Larger Cities Have Smaller Water Footprint Than Less Populated Counterparts

In water news and events


Researchers analyzed the water footprint of 65 mid- to large-sized US cities. They analyzed agricultural, livestock and industrial commodity flows using data from the USDA, USGS and the USDOT, then used these values to calculate an overall water footprint for each city.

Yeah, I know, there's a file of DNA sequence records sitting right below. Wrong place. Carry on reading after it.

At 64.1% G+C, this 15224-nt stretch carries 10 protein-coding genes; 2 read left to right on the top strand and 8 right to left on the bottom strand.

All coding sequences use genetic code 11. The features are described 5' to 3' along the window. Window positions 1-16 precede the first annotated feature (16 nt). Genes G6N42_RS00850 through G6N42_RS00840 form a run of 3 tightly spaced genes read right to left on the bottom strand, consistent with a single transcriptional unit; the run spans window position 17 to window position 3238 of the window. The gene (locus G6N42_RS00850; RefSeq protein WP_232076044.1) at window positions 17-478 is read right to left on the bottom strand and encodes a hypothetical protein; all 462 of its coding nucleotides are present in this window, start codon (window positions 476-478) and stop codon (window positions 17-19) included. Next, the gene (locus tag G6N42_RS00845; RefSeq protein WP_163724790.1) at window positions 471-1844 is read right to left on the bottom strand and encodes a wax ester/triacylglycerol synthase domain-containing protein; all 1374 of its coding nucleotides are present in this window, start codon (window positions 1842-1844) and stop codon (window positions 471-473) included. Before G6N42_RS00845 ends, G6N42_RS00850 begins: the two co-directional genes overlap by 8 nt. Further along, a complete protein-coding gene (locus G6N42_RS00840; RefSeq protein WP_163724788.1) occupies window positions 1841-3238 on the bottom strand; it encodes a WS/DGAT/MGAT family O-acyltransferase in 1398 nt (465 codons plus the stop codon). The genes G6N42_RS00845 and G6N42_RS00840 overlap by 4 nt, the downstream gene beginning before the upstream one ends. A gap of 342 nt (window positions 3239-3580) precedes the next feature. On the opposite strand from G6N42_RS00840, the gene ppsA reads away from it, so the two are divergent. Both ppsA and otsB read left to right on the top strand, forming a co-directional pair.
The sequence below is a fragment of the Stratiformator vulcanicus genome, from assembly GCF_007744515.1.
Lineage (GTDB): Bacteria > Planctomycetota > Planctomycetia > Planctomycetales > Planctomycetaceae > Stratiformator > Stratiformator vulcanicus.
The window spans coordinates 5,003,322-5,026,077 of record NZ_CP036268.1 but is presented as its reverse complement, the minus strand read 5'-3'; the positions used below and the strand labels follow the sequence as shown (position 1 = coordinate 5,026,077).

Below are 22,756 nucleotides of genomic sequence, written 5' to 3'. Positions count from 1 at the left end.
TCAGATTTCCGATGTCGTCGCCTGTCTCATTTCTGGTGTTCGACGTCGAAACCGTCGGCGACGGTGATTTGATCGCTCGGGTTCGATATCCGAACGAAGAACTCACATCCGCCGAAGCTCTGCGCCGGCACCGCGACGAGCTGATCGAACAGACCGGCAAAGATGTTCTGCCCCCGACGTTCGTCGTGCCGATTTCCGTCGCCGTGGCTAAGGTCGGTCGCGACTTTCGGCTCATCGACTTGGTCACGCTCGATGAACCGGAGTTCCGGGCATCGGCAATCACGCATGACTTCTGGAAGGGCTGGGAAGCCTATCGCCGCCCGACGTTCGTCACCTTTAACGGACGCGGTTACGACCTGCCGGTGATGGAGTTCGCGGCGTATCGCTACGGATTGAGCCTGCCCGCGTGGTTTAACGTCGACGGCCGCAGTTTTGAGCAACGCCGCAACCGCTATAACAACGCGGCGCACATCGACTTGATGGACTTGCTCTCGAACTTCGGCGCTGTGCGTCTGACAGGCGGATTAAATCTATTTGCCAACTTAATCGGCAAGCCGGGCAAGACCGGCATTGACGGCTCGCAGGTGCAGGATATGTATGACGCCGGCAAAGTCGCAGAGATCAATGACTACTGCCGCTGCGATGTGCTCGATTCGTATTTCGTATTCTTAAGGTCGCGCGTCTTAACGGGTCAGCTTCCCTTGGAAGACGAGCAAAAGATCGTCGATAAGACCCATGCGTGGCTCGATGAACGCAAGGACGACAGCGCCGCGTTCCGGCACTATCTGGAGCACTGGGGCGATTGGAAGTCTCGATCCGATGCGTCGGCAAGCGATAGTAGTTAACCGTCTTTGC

According to Caitlin Grady, one of the study’s authors, “We looked at the overall picture of water consumption…Not just the water that comes out of your tap but also the water that goes into the food that each city produces and consumes, so it’s both the direct water use and indirect water use, which we call your water footprint.” 

[Science Daily]
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